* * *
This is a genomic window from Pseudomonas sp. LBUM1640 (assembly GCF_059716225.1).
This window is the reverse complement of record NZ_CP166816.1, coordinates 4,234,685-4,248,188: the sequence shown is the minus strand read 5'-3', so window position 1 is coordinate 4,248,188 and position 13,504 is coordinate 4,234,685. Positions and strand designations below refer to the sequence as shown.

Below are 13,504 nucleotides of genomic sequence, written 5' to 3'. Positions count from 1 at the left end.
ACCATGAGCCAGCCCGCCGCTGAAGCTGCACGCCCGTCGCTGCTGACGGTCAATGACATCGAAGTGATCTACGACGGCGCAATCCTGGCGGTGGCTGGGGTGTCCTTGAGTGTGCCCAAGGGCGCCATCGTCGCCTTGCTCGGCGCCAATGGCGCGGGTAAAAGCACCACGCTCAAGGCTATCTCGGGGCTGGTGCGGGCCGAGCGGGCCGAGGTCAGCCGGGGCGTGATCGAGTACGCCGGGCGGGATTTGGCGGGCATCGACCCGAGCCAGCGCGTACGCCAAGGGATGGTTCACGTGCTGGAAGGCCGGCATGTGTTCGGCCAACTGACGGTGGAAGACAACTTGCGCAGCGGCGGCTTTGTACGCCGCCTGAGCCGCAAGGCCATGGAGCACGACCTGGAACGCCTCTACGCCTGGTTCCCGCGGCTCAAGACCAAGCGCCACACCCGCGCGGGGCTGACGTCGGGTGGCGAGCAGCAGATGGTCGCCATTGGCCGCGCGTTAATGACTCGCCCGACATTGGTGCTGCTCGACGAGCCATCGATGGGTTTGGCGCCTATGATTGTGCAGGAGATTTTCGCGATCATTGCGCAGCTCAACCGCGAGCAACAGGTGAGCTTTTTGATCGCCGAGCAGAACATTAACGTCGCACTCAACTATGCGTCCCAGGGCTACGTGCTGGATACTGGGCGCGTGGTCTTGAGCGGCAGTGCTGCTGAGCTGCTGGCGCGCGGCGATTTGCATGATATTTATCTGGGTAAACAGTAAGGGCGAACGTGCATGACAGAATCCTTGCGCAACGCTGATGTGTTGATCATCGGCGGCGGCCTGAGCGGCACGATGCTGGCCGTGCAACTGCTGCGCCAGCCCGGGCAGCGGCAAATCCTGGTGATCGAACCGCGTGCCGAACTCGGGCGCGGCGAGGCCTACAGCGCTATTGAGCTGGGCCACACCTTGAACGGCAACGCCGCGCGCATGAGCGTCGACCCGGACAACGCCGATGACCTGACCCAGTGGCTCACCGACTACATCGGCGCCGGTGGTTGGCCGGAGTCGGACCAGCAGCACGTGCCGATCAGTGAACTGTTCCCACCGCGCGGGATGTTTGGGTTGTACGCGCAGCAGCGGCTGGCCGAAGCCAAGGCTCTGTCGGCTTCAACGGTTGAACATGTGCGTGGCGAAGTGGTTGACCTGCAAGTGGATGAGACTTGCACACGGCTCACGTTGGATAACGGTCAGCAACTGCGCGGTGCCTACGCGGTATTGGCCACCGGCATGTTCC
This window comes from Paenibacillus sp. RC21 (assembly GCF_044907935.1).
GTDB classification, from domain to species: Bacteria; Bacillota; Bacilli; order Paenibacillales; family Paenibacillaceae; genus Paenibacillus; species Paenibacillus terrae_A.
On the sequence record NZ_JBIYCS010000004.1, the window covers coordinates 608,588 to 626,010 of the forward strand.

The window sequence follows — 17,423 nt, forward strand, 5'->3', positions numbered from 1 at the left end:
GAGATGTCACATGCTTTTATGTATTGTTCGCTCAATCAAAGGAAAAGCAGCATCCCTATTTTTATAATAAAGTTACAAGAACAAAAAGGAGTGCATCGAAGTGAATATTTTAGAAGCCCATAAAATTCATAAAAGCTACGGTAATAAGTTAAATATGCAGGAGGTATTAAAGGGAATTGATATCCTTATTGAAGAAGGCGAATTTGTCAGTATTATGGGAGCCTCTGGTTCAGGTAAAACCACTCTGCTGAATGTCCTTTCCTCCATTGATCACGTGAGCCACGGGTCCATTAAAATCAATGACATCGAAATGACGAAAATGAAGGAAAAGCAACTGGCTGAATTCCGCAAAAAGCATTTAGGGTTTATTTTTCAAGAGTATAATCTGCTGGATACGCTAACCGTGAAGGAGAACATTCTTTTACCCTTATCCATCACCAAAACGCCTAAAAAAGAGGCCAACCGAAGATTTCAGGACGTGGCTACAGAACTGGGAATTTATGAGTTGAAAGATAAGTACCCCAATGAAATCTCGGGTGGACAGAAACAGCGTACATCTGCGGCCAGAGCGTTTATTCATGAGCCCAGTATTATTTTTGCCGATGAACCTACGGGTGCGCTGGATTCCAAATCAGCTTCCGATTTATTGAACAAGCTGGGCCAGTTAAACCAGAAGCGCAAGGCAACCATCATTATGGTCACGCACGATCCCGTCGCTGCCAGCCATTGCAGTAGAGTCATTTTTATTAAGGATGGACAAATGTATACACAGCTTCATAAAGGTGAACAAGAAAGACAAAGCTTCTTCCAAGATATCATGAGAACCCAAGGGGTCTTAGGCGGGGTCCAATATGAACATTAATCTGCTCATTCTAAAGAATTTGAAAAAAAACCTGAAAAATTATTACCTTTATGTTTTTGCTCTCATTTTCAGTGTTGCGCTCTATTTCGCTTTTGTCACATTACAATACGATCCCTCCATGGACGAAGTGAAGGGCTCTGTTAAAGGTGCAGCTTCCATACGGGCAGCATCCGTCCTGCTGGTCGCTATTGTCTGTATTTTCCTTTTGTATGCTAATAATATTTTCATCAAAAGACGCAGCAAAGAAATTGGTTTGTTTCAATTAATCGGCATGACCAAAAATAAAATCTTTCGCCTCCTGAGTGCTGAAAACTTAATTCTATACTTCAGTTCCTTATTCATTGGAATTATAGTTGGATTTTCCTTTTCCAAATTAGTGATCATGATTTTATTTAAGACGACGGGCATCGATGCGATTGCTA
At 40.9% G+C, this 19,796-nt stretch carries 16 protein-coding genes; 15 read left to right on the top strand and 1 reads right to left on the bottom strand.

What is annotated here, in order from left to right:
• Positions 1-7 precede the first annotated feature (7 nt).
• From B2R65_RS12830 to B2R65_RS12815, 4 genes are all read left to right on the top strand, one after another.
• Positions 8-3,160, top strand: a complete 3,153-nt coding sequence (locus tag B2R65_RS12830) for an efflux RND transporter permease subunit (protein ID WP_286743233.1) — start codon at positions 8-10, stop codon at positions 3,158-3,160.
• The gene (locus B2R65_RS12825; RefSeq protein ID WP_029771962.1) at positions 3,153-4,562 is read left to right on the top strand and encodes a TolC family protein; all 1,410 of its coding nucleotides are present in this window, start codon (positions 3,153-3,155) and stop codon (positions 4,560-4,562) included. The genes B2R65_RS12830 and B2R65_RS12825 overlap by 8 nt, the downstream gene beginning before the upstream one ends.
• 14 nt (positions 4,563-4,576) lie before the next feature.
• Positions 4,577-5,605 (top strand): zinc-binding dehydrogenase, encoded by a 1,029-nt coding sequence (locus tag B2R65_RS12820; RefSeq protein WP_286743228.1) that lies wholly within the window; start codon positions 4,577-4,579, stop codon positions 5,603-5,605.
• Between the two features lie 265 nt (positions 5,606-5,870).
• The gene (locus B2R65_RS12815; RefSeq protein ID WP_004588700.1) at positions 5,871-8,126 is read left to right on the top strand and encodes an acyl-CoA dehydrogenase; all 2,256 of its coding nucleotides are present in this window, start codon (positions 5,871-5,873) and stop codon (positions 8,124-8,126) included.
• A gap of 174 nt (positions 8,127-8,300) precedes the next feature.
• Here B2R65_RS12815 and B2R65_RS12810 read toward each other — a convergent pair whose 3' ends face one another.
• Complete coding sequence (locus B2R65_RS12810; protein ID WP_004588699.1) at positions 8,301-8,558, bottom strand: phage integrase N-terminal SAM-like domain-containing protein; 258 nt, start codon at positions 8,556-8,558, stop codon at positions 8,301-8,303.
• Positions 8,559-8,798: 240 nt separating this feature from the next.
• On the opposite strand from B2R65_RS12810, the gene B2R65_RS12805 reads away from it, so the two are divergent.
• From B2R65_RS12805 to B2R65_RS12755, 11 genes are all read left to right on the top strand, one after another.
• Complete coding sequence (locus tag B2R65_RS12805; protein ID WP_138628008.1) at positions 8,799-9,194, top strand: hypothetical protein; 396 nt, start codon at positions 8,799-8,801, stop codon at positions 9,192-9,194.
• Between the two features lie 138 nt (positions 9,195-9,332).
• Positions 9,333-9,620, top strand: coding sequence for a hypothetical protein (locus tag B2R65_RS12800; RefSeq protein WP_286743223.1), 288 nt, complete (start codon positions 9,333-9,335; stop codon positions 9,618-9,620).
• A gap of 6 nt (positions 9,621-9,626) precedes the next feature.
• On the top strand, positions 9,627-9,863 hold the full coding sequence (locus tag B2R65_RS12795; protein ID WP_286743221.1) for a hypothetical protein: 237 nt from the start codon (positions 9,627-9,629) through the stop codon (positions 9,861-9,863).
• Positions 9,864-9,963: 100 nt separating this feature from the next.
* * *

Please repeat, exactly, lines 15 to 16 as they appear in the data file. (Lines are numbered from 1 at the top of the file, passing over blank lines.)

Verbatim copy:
• The gene (locus B2R65_RS12825; RefSeq protein ID WP_029771962.1) at positions 3,153-4,562 is read left to right on the top strand and encodes a TolC family protein; all 1,410 of its coding nucleotides are present in this window, start codon (positions 3,153-3,155) and stop codon (positions 4,560-4,562) included. The genes B2R65_RS12830 and B2R65_RS12825 overlap by 8 nt, the downstream gene beginning before the upstream one ends.
• 14 nt (positions 4,563-4,576) lie before the next feature.